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At loggerheads, flatfoot, crumb bum, barstorm

Created date

January 16th, 2019
A flatfooted constable on patrol

A flatfooted constable on patrol

At loggerheads

When two parties find themselves “at loggerheads,” it means that a quarrel or disagreement has evidently led to an angry impasse wherein rational discussion does nothing.

The phrase dates back to the 1600s and refers to heavy, iron-headed tools called “loggerheads.” Often used by ship caulkers to melt tar, this iron ball affixed to a long handle made a great weapon in the event of an argument.

The disagreement has definitely reached an impasse if this is the only remaining solution. Hence our use of the term today.

“Congress is currently at loggerheads over the border wall.”

Flatfoot

If you’ve ever read or watched Chester Gould’s detective series Dick Tracy, then you’re doubtless familiar with the word “flatfoot.” Big Boy’s thugs, Flattop and Itchy, loved to call their law-enforcing nemesis by this derogatory term.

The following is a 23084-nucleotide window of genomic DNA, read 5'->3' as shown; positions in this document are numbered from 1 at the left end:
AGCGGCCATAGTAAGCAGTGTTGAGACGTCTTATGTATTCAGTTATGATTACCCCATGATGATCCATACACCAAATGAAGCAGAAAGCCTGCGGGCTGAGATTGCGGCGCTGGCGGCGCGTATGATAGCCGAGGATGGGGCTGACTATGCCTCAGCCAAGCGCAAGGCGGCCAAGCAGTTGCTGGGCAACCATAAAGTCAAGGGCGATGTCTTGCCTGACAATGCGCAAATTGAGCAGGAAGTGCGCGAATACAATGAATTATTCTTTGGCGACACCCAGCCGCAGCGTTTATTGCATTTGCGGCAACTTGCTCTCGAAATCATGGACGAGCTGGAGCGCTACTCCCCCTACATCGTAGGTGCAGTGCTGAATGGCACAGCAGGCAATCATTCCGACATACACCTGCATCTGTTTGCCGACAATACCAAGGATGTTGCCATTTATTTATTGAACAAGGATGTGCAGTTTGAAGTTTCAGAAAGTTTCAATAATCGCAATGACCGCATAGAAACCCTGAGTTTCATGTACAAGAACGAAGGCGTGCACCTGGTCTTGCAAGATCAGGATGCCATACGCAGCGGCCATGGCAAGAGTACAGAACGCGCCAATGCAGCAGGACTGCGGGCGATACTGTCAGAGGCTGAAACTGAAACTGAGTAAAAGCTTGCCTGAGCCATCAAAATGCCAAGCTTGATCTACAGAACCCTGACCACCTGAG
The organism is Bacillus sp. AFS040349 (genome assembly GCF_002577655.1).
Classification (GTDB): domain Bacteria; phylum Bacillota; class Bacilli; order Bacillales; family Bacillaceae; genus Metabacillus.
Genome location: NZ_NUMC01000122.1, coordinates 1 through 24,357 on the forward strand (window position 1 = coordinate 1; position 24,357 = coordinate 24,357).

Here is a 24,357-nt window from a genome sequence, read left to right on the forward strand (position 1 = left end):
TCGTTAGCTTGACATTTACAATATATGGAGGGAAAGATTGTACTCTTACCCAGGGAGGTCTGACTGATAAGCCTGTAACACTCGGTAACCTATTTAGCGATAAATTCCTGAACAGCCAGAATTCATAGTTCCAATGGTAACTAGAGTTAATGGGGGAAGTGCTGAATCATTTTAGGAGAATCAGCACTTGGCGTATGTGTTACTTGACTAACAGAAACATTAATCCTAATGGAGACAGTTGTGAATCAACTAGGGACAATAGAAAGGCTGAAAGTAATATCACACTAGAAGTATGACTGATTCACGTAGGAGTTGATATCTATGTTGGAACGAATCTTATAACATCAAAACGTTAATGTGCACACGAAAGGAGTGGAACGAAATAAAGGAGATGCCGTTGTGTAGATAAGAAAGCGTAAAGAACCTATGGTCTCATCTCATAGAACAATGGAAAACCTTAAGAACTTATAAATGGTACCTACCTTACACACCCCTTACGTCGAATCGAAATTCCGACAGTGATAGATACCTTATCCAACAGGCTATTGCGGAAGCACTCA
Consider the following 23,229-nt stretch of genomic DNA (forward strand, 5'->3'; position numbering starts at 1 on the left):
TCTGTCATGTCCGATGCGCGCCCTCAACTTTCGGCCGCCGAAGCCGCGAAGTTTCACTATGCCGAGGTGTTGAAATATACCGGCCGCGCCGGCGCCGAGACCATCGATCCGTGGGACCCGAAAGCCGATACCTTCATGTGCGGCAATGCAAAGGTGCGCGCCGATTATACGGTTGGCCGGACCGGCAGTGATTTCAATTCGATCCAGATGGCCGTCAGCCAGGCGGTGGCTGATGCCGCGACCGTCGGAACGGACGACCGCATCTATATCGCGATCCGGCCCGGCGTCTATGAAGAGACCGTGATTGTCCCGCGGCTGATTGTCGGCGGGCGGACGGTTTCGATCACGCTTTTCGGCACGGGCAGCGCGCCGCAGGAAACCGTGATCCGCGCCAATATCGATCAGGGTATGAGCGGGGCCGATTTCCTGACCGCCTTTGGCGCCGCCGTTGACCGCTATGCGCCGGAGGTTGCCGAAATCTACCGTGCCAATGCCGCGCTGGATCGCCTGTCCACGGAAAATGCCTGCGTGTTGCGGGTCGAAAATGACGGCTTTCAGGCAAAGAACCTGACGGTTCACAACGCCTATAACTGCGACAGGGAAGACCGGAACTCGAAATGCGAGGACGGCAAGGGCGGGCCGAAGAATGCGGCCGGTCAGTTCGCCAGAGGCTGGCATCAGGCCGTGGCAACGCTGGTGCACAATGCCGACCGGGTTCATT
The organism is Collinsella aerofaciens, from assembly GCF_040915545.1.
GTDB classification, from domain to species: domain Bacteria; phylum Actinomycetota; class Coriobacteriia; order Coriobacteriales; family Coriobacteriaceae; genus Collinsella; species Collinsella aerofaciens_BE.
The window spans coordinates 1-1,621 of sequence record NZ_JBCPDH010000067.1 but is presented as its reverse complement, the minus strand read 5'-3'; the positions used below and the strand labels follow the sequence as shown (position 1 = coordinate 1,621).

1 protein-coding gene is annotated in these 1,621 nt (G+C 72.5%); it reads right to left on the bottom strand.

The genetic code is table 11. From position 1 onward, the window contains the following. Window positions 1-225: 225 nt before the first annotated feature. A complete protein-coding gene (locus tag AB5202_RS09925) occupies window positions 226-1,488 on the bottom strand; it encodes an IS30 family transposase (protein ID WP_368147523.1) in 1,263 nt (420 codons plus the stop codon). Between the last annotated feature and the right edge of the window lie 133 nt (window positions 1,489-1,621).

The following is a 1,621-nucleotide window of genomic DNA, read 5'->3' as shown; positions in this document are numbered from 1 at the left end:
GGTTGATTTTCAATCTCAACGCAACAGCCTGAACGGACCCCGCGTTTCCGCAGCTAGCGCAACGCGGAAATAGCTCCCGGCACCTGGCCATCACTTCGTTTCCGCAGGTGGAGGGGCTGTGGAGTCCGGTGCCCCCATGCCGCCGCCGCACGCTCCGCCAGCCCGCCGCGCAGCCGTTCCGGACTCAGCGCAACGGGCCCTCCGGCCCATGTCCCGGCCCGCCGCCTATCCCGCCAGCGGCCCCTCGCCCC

That’s because, in the early twentieth century, most policing was done on foot.

Rather than riding around in squad cars, officers typically walked a neighborhood beat, which allowed them to keep a surprisingly close eye on things. At the time, people believed that this excessive walking caused a malformation of the feet, namely overly flat soles.

A “flatfoot,” therefore, likely indicated that you were a cop. The bad guys took the word and ran with it.

“Not this time, flatfoot!” exclaimed Itchy, as he tried to outrun Tracy.

Crumb bum (crumbum)

A “crumb bum” is a relatively modern slang term for a contemptibly low, down-on-his-luck individual. First used in the mid 1950s, the insulting appellation combines the figurative imagery of a crumb’s smallness and overall insignificance with the word “bum,” meaning a wayward, homeless person.

“That old crumb bum is always panhandling for money.”

Barnstorm

Before radio and television, there was theater. But not every small town in America had a big, fancy auditorium; nor did it have the money to bring in top-notch performers.

Instead, people settled for amateur theater companies that traveled the country performing in whatever space they were offered—even barns.

Dating back to the 1880s, actors and politicians would often make appearances in small, country towns. Staged in humble barns, these stops were generally one night, meaning performers came and went as quickly as a passing storm.

That’s where we get the term “barnstorm,” which refers to a theatrical or a political stumping tour that runs through rural locations, and usually at a breakneck pace.

“The president barnstormed the nation prior to the mid-term elections.”

 

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